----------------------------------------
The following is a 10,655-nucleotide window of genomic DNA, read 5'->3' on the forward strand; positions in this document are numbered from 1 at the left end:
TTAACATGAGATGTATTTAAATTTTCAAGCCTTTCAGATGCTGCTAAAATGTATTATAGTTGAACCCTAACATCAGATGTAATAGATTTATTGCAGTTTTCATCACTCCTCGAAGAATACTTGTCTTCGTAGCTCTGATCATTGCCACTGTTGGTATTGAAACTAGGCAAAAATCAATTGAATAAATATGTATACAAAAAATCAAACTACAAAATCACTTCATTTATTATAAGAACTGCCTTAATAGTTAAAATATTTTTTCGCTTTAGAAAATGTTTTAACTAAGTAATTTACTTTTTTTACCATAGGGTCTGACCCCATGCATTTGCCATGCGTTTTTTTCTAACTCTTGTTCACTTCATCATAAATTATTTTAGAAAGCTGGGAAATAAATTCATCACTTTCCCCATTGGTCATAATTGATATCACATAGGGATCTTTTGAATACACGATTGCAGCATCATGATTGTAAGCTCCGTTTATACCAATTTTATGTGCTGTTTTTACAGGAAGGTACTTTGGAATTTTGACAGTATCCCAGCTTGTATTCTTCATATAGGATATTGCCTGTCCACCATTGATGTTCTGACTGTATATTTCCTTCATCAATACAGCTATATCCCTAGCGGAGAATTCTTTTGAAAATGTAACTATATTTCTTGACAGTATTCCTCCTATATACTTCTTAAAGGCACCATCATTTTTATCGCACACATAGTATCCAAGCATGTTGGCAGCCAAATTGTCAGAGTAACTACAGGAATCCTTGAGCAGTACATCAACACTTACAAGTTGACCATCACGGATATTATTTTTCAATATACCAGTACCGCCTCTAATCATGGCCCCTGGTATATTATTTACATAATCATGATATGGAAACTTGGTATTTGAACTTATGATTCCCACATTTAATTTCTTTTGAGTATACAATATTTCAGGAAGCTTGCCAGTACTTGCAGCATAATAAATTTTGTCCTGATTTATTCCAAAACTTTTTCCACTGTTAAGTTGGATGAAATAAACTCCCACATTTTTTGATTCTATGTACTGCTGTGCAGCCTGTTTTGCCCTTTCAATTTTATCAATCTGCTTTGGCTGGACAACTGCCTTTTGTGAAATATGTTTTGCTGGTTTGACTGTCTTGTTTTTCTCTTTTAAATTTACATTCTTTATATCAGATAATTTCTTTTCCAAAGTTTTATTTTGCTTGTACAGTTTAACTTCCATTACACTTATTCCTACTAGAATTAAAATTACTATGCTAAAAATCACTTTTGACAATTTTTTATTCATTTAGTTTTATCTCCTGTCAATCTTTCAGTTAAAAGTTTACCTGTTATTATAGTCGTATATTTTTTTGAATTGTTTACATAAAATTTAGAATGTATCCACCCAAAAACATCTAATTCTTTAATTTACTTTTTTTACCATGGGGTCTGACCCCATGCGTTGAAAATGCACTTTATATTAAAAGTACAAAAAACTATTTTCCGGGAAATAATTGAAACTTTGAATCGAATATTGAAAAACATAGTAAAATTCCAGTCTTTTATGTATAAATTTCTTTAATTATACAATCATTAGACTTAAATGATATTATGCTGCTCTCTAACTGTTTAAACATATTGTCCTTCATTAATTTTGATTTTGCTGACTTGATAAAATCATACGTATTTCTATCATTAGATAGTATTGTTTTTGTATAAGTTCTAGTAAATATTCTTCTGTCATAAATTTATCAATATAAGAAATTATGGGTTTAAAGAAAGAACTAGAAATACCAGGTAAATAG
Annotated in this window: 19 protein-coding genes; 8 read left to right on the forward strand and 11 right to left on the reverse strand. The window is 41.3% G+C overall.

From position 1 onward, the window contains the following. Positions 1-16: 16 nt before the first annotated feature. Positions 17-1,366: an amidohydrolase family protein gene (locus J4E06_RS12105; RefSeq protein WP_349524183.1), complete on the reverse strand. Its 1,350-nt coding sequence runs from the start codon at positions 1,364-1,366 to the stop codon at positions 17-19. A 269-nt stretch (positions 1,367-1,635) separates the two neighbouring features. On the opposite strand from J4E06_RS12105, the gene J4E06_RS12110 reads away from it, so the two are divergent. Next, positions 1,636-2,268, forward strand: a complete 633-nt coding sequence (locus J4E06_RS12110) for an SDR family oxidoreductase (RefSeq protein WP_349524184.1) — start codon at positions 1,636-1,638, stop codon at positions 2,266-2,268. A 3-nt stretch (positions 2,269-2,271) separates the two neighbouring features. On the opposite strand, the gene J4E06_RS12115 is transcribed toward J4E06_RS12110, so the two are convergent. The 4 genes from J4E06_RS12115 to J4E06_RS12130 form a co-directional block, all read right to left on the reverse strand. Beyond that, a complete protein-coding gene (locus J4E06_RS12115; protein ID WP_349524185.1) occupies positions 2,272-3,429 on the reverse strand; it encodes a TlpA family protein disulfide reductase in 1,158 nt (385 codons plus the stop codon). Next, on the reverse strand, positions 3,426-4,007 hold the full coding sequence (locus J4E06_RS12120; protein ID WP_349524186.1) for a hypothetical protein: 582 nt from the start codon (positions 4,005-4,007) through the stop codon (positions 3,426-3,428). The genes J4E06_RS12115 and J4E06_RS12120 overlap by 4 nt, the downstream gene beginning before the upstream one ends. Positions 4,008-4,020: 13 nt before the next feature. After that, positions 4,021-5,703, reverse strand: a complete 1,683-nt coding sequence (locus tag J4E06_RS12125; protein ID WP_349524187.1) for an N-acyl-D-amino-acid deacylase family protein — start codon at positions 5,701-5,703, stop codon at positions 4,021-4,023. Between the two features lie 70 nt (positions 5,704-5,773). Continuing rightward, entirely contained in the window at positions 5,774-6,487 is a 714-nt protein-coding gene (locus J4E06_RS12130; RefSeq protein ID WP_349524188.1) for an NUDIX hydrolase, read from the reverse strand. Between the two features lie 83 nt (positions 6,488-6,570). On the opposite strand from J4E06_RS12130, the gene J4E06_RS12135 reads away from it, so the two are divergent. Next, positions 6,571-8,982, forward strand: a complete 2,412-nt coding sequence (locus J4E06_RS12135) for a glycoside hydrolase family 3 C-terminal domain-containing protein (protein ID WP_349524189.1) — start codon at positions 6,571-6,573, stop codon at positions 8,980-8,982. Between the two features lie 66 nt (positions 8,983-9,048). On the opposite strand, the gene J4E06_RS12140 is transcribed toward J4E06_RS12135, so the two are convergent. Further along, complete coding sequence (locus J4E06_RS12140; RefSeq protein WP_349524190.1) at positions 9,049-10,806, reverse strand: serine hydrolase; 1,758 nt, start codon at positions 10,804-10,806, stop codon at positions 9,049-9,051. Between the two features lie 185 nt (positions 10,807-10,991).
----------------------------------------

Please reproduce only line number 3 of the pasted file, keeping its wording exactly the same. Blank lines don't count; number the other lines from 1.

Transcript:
Annotated in this window: 19 protein-coding genes; 8 read left to right on the forward strand and 11 right to left on the reverse strand. The window is 41.3% G+C overall.